Two Covid Era Releases
Review by Willard Manus

MUSIC FOR THE EXPLORATION OF ELUSIVE PHENOMENA and SOCIALLY DISTANCED DUOS are two albums which prove that not even a pandemic can keep jazz musicians from creating new and daring music. The albums, by Julian Gerstin and Jeff Pearring, respectively, were recorded in a year when it was impossible for musicians to get together to work on a new album. Instead, they stayed at home, putting down their tracks individually and digitally, leaving it up to an audio engineer to mix and master the music.

The results are amazingly good. You’d never know the band-mates were isolated from each other when the albums were made, so crisp and fresh-sounding are they, the work of several masterful artists and technicians.

Jeff Pearring is an alto-saxophonist who heads a group known as “Pearring Sound.” On SOCIALLY DISTANCED DUOS he collaborates with many of his favorite musicians: Billy Mintz (drums), Cameron Brown (Bass), Claire de Brunner (bassoon!), Daniel Carter (soprano sax), Francisco Mela (percussion) and Ken Filiano (bass). The tunes, all of which but one (“Solar,” by Miles Davis) were written by him, include waltzes, blues, ballads and red-hot mano a mano exchanges. The communication between Pearring and his pals is both remarkable and thrilling.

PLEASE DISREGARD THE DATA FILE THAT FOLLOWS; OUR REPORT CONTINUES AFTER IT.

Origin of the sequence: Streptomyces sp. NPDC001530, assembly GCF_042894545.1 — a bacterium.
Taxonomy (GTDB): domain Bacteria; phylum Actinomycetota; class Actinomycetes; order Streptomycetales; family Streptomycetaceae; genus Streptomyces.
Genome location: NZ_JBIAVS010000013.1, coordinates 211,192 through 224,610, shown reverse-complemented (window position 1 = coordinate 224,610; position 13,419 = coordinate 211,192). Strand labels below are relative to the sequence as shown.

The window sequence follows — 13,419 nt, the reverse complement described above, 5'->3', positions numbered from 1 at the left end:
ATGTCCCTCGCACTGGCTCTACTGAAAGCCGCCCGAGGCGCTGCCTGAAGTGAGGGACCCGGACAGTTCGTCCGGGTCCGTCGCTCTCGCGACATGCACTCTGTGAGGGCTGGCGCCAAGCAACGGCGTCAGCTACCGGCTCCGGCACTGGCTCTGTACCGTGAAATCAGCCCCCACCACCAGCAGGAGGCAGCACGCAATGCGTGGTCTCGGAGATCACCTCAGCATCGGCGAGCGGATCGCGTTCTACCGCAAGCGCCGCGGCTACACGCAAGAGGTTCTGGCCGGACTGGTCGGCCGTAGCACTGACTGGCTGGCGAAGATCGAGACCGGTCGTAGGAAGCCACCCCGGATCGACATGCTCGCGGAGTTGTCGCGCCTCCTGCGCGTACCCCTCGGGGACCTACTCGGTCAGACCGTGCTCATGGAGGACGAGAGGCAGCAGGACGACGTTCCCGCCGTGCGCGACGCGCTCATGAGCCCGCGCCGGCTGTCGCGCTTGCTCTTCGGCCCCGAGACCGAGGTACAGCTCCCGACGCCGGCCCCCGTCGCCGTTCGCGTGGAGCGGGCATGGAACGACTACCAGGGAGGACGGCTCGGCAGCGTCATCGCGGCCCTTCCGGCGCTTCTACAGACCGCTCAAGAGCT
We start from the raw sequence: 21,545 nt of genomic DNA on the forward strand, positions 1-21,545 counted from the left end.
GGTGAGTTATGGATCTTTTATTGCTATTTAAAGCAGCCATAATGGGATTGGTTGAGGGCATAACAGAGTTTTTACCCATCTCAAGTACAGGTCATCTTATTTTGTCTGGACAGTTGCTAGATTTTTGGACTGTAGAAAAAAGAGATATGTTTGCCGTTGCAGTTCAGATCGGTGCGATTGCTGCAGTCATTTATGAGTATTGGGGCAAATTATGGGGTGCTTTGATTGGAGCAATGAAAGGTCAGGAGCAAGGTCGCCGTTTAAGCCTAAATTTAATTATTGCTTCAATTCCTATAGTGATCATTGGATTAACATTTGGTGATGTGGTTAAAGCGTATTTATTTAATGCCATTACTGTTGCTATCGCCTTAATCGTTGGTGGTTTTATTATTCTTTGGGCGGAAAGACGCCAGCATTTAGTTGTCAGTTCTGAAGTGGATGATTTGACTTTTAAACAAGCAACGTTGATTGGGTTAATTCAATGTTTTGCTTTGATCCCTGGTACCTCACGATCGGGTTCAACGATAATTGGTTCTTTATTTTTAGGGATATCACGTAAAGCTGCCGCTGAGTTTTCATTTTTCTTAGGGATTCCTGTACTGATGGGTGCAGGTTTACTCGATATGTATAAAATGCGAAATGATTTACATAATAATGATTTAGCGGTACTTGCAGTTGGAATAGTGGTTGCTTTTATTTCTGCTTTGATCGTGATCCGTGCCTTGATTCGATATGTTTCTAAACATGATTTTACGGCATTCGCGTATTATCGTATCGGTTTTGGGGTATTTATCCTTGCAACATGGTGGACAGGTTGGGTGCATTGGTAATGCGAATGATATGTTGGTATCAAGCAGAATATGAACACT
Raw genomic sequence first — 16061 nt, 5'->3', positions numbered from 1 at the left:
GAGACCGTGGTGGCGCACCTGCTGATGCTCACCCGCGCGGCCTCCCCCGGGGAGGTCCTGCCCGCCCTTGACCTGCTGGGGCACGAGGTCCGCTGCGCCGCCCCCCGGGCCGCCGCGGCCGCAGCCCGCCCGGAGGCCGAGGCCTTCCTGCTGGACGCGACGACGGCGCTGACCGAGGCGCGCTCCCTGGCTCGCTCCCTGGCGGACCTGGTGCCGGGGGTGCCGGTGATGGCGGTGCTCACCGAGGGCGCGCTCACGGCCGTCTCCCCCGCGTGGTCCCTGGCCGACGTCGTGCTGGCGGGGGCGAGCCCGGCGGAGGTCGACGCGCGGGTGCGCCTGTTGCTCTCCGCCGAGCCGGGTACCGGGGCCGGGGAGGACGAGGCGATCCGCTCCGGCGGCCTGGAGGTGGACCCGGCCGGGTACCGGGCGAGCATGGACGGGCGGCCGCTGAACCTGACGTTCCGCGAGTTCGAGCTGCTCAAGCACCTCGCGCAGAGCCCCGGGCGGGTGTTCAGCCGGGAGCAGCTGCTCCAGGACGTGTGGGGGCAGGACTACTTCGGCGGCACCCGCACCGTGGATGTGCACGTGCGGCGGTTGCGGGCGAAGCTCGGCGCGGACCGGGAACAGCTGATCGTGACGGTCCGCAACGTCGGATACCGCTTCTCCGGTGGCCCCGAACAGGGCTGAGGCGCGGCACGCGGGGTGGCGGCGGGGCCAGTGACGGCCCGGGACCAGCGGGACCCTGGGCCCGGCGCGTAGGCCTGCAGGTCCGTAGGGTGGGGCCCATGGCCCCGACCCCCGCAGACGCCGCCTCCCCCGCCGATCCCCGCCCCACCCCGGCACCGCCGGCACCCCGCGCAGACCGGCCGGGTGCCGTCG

MUSIC FOR THE EXPLORATION OF ELUSIVE PHENOMENA is the brainchild of Julian Gerstin, a composer/percussionist/pianist who specializes in world music: brass band, funk, salsa, afro-beat and straight-ahead jazz. Gerstin asked nineteen musicians and singers to record their parts at home. What might have been a discordant mess becomes instead a tight-sounding, swinging affair; twelve tunes that reflect Gerstin’s wide-ranging musical interests.
“American History,” for example, delves into 250 years of America’s turbulent history with key phrases from each era serving as lyrics: “We the People...Way Down Upon the Swanee River...Go West Young Man...Manifest Destiny...War to End all Wars...” are just a few of the phrases. Then the band shifts gears and investigates Nigerian dance music, down-home blues (“Long Journey Home,” sung by Sarah Le Mieux), and much more.

Always fresh, lively and provocative, MUSIC FOR THE EXPLORATION OF ELUSIVE PHENOMENA is highly recommended.